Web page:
[“The instruction undermines its own goals: It lets bishops get away with the equivalent of intellectual canonical murder”: FrankenPope’s changes in Canon Law concerning annulments allow a bishop (whose advanced degree is usually the honorary Doctorate of Divinity that he gets for being made a bishop) to judge cases using a new “processus brevior (shorter or fast-track process)” in about 1/10 the time (a single sitting?) as the regular process; also FrankenPope is directly intervening in canonical cases appealed to the Supreme Tribunal of the Apostolic Signatura (similar to the US Supreme Court) to insure the outcome of such cases and thus “short-circuiting” the Tribunal! – AQ Tom]

by Rev. Michael X  •  •  May 5, 2018

In remarkably candid language that constitutes nothing less than a clarion call, the Vatican is announcing the “extremely urgent” need to have canonists who are “well-prepared” — not only in the areas of matrimonial canon law but also in many other sectors of ecclesial life, including “service in the administration of diocesan curias.”

On May 3, the Congregation for Catholic Education issued an instruction titled “Studies of Canon Law” in light of the reform of the process for causes of nullity of marriage. Signed by the prefect and secretary of the dicastery, all Catholic academic institutions offering degrees or diplomas in canon law will be required to implement new norms.

While the document is not a new piece of legislation, it does not bind only Catholic universities and institutes of higher education offering courses in canon law: It imposes new obligations on all diocesan bishops of the Catholic Church.

It says that “new and urgent exigencies” require the “individuation of adequate options” to ensure that students are “able to fulfill new ecclesiastical charges” (Cf. Inst., N. 3(B)(c)).

While the overall thrust of the instruction is to encourage Catholic universities and diocesan bishops to bolster the numbers and quality of those pursuing degrees or studies in canon law, the instruction, while attempting to be balanced, undermines its own goals: It lets bishops continue to get away with the equivalent of intellectual murder.

This is because for decades a glaring loophole in Church legislation has enabled bishops to skirt the requirement of providing licensed and degreed canon lawyers and judges in its diocesan tribunals: bishops have been and continue to be authorized by the Code of Canon Law merely to grant “approval” to those they assert to be “truly expert” (vere peritus in Latin) in canon law, despite the officials receiving approval not possessing any degree or license in the subject matter that they are allegedly “truly expert” in. This is equivalent in the civil forum to judges, prosecutors and attorneys being authorized to practice civil law without ever having studied in law school, obtained a J.D., or even passed the bar.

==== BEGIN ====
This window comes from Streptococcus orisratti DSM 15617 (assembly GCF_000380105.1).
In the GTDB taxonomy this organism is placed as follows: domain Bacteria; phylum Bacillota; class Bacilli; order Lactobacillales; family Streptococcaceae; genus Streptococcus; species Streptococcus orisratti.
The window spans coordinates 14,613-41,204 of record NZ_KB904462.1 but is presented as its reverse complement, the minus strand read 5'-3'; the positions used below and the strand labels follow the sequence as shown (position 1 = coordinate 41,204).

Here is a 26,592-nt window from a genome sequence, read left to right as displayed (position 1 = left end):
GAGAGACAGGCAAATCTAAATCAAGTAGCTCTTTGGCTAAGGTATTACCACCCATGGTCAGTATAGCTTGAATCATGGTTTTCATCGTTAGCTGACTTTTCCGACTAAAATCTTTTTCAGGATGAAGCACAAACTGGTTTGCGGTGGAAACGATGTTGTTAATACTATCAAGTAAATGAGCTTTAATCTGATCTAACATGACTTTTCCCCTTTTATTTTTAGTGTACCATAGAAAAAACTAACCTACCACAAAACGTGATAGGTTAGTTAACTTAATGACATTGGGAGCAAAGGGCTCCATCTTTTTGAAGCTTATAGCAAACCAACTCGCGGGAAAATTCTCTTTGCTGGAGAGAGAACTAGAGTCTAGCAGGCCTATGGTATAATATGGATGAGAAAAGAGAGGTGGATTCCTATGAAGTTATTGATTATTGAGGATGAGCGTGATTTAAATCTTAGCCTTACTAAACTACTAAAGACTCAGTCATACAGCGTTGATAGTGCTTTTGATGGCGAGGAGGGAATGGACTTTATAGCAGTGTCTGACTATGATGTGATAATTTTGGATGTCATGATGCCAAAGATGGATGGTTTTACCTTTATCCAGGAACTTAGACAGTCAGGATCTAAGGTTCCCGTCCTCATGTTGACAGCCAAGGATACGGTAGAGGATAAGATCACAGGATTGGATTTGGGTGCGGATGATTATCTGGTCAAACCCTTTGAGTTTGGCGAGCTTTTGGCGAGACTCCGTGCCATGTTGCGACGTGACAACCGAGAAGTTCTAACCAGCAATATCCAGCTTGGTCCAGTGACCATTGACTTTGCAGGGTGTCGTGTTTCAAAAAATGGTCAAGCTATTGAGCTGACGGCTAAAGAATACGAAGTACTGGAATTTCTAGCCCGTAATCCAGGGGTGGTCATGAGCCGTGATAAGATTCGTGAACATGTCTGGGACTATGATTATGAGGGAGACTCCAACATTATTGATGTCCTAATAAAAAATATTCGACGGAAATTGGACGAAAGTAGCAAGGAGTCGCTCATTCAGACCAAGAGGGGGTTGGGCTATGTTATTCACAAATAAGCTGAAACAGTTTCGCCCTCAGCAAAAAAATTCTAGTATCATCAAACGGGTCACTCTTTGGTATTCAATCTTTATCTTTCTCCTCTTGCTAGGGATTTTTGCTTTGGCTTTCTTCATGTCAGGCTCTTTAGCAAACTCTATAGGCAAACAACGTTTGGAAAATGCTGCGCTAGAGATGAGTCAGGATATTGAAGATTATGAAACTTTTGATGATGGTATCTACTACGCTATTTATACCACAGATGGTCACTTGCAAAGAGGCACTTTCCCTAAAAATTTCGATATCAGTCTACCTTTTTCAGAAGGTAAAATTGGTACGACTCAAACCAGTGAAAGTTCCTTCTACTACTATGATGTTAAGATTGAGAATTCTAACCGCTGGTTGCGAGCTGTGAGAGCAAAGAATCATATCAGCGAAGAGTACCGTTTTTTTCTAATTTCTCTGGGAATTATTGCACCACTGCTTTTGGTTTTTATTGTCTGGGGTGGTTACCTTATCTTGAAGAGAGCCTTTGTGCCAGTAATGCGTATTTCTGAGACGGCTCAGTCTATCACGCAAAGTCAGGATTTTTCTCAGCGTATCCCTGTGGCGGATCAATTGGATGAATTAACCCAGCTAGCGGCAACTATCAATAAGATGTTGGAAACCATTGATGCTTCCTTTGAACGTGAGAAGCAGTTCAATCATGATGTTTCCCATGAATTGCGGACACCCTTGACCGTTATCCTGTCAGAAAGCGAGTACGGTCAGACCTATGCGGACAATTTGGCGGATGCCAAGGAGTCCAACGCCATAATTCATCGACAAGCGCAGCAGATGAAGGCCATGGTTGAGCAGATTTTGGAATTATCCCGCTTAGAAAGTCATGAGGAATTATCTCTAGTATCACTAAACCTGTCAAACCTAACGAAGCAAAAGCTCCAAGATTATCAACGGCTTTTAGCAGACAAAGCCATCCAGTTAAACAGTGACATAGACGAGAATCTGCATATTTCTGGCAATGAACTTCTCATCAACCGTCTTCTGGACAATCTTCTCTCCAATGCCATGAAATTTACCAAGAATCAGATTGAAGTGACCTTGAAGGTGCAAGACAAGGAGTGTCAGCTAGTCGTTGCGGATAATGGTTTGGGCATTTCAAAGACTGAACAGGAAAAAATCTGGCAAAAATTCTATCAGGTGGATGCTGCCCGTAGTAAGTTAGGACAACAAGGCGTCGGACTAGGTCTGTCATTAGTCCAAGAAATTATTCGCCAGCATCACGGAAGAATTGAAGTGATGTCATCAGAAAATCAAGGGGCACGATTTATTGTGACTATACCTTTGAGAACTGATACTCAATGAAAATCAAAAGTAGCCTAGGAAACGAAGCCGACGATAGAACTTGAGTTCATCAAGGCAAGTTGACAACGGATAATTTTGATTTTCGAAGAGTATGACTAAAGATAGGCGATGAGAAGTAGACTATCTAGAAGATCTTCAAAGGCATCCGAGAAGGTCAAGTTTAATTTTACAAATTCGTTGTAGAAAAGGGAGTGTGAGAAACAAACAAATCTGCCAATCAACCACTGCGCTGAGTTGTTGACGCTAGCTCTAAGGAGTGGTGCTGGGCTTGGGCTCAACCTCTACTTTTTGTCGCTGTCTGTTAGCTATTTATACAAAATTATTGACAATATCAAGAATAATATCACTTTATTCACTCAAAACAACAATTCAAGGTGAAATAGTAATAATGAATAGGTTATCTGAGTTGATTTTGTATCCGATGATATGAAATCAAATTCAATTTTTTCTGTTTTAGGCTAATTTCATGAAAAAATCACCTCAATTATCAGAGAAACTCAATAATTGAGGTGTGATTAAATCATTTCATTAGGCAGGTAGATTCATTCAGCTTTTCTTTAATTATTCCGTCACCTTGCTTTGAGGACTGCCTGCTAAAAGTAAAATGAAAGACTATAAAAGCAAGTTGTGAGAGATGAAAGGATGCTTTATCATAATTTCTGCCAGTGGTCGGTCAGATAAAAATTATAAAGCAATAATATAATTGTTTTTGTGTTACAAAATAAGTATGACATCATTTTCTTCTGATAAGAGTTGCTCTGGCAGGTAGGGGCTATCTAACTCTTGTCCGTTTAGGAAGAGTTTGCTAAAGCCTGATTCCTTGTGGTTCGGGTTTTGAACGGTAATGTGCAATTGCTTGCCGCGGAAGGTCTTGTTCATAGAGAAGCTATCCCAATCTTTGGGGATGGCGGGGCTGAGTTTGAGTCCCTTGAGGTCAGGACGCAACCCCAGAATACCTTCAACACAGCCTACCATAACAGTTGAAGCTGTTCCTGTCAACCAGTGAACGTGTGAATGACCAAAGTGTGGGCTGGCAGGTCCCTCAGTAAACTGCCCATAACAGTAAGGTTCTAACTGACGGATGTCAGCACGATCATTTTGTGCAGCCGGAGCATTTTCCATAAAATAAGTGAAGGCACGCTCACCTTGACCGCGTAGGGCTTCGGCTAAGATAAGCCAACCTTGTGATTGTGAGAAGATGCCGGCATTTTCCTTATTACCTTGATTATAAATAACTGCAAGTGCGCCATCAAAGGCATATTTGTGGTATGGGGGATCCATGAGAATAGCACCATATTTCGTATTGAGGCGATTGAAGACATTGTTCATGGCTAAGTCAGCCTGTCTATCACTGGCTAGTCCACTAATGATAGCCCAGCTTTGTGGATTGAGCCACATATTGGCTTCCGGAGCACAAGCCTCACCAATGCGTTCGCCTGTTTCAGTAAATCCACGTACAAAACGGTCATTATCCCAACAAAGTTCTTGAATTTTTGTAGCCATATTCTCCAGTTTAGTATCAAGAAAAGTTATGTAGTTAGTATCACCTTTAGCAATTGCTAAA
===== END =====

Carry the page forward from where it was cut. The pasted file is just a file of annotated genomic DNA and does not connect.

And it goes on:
The Congregation, instead of tightening the meaning of “truly expert,” which it easily could have done by requiring that tribunal personnel obtain at least a licentiate if not doctorate in canon law in order to practice that sacred science, has lost a golden opportunity to make the Church’s tribunal system the Speculum Iustitiae, or “Mirror of Justice,” that the Church claims it to be. Instead of raising the bar, the Vatican has now lowered it even further.

Now, the standards for judges, prosecutors and attorneys required in order for them to serve justice in the civil court system are indeed much, much higher than for canonists in the ecclesiastical tribunals of the global Catholic Church.  This new instruction only worsens the situation, instead of alleviating the grave dysfunction presently endemic in the Church’s canonical court system.

The conclusion that the Vatican is continuing to “dumb down” requirements for its tribunal officials to practice canon law is only confirmed by the new instruction’s authorization of a Diploma of Matrimonial and Procedural Law, by which it seeks to bolster the credentials of diocesan officials in their practice of canon law for diocesan faithful — competence sorely lacking for many decades since the promulgation of the new Code of Canon Law in 1983.